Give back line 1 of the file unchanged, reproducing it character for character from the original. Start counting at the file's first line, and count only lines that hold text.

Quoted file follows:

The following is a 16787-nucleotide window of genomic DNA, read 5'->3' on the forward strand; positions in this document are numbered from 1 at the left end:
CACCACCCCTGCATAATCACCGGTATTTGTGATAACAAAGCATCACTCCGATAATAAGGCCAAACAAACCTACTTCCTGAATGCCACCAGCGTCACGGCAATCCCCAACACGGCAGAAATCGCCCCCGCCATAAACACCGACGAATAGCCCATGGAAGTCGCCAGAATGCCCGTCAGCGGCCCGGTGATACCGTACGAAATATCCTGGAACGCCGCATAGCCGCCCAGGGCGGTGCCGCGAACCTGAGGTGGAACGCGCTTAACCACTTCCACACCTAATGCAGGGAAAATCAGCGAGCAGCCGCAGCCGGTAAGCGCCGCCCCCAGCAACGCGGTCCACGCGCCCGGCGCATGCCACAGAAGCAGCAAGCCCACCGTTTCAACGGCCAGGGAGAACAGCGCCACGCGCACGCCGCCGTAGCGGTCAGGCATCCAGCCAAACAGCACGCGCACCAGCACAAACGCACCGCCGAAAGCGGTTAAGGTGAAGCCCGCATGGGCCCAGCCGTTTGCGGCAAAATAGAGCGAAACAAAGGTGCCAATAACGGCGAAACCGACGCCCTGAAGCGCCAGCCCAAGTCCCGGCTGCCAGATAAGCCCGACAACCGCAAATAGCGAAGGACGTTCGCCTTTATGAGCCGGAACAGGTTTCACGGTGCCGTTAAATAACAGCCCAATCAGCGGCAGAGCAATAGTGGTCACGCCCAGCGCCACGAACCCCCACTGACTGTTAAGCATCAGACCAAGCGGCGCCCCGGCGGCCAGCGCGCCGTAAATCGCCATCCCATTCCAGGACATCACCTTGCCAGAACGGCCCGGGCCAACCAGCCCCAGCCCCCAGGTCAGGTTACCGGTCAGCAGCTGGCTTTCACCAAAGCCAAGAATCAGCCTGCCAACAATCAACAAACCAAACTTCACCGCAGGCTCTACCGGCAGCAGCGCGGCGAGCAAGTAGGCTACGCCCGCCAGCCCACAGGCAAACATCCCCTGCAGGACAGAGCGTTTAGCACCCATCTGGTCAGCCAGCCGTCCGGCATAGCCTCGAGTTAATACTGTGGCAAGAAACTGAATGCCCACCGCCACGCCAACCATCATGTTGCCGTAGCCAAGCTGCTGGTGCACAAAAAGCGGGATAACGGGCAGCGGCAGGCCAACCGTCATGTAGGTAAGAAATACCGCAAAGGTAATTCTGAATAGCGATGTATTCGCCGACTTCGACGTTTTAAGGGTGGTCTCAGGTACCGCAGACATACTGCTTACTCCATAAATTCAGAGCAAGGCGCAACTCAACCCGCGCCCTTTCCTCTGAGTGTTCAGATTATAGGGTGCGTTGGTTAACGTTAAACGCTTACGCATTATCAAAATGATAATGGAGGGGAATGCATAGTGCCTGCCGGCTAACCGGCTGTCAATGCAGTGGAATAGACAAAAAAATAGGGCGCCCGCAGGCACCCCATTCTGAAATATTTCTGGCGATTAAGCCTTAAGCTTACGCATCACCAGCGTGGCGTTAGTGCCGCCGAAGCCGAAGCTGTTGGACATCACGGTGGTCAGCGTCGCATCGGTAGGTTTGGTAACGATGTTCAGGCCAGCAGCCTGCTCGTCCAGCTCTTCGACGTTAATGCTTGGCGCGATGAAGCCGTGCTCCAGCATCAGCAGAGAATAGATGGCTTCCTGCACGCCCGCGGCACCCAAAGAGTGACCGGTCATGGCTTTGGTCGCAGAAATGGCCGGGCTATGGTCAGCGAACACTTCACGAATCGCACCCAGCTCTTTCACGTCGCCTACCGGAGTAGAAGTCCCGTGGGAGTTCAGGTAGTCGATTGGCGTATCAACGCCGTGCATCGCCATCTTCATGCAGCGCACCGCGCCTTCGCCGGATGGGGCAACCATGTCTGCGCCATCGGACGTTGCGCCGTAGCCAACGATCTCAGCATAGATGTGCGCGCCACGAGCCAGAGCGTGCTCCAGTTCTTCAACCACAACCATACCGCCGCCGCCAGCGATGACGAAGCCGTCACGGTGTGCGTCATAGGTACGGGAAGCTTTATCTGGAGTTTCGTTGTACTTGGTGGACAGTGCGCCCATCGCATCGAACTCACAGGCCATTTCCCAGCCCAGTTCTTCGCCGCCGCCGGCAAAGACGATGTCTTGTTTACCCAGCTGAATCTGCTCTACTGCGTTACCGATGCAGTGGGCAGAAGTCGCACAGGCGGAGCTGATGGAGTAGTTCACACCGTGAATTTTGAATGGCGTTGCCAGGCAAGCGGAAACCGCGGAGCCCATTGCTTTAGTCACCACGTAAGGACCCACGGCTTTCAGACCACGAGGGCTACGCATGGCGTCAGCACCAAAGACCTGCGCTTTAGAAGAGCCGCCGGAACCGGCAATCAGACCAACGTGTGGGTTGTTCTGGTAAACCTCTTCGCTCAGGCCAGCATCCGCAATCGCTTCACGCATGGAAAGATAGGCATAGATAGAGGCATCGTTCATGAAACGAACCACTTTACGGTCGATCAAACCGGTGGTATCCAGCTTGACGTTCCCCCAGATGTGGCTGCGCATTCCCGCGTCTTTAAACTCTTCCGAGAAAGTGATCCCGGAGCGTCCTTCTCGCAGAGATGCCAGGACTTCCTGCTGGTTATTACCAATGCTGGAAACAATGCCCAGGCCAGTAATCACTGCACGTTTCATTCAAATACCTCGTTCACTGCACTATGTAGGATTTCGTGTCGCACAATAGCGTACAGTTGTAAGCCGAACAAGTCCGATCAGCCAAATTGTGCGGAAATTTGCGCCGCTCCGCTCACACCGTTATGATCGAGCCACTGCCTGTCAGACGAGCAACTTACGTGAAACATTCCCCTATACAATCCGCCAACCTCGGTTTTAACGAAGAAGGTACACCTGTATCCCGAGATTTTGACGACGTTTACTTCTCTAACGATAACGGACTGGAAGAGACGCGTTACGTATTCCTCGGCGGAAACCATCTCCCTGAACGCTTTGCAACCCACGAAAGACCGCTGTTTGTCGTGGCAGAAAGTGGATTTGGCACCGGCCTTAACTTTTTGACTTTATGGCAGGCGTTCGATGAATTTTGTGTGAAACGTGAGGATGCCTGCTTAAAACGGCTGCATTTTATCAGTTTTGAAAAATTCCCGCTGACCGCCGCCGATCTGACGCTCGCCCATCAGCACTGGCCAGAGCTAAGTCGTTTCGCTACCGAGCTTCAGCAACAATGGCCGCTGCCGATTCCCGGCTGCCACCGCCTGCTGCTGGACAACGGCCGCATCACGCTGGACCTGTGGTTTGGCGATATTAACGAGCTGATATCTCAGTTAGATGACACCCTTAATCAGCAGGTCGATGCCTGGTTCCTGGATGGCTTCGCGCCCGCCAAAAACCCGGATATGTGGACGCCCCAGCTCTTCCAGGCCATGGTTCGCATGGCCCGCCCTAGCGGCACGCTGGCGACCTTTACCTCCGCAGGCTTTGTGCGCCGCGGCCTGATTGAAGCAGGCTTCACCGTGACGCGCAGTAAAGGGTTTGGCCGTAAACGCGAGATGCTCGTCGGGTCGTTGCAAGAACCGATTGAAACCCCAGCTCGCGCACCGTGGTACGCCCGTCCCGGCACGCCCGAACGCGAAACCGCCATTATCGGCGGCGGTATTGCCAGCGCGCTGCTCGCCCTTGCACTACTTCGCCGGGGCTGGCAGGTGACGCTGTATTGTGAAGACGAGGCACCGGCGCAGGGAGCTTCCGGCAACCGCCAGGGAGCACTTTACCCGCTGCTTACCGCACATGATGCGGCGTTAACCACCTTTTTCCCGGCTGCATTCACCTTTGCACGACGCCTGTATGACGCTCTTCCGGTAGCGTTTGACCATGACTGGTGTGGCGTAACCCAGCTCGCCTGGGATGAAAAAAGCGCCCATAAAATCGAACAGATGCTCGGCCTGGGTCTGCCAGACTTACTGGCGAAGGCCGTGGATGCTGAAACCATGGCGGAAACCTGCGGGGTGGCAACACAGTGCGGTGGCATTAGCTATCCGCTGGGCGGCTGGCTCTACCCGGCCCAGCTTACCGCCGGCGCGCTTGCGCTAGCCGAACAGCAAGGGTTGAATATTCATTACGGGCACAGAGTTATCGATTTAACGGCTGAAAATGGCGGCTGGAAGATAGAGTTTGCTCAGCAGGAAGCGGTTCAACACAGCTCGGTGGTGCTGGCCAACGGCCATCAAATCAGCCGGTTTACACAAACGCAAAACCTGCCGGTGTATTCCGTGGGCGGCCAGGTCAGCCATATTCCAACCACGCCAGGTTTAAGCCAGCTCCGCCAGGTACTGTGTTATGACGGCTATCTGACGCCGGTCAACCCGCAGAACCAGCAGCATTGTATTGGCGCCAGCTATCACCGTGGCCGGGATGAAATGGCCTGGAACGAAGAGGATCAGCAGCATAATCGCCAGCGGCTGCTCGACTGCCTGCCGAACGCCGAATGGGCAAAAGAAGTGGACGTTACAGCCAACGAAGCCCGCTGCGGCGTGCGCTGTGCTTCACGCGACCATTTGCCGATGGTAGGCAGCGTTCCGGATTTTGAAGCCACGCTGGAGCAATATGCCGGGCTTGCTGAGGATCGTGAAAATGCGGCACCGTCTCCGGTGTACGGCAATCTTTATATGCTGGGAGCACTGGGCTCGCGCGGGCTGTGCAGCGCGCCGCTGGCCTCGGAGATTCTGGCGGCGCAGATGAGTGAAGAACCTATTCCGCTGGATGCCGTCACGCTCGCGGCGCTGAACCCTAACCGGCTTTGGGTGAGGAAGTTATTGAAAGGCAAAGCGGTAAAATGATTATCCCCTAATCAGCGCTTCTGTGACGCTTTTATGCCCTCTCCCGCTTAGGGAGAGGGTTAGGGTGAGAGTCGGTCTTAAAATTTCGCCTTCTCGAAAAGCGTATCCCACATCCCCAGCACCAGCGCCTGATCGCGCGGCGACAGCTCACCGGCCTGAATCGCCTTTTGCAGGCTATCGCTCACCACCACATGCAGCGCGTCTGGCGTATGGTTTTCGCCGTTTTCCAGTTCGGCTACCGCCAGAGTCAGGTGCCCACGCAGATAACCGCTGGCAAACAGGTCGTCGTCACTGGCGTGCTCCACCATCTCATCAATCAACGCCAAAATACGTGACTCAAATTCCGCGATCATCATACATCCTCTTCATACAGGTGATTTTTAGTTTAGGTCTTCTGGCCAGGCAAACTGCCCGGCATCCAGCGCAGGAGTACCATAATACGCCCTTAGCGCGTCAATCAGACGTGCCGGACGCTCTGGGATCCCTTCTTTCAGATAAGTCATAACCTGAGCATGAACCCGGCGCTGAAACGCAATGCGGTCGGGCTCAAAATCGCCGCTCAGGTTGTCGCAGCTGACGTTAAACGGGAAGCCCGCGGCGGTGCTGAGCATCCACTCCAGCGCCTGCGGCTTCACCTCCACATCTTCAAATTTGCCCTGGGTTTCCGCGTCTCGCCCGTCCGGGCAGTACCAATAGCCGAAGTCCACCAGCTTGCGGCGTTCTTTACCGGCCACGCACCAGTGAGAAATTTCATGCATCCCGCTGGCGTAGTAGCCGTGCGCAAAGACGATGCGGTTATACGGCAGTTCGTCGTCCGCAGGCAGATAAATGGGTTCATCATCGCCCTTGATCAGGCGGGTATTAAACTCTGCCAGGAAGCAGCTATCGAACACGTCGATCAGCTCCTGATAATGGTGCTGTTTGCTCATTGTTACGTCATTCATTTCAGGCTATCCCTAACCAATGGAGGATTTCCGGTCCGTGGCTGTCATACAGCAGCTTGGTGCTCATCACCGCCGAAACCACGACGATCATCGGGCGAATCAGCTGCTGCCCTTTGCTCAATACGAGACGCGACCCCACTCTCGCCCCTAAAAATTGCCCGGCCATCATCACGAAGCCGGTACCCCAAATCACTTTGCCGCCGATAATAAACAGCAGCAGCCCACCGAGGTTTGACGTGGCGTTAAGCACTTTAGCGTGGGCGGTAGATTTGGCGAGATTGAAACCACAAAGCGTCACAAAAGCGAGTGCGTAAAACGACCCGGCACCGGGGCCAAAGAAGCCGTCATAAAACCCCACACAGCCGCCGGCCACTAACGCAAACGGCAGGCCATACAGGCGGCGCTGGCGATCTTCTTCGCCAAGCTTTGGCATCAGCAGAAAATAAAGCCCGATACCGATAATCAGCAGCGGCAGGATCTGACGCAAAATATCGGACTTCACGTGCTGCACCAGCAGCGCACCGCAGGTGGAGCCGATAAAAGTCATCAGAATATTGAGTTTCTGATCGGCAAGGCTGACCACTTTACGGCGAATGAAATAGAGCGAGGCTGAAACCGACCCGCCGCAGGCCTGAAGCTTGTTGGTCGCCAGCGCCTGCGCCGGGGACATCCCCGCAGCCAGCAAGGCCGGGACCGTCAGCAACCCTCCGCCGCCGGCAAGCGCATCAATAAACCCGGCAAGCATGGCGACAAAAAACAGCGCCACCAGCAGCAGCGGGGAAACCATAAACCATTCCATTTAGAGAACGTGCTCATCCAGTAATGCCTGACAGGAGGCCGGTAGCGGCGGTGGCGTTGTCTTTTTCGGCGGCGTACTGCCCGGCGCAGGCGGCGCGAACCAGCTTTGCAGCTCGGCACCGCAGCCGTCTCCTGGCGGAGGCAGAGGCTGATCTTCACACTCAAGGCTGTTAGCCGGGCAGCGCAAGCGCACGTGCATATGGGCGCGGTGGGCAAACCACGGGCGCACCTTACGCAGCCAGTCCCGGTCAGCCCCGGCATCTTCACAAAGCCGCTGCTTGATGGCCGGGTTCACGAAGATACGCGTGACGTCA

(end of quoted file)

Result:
The following is a 16787-nucleotide window of genomic DNA, read 5'->3' on the forward strand; positions in this document are numbered from 1 at the left end: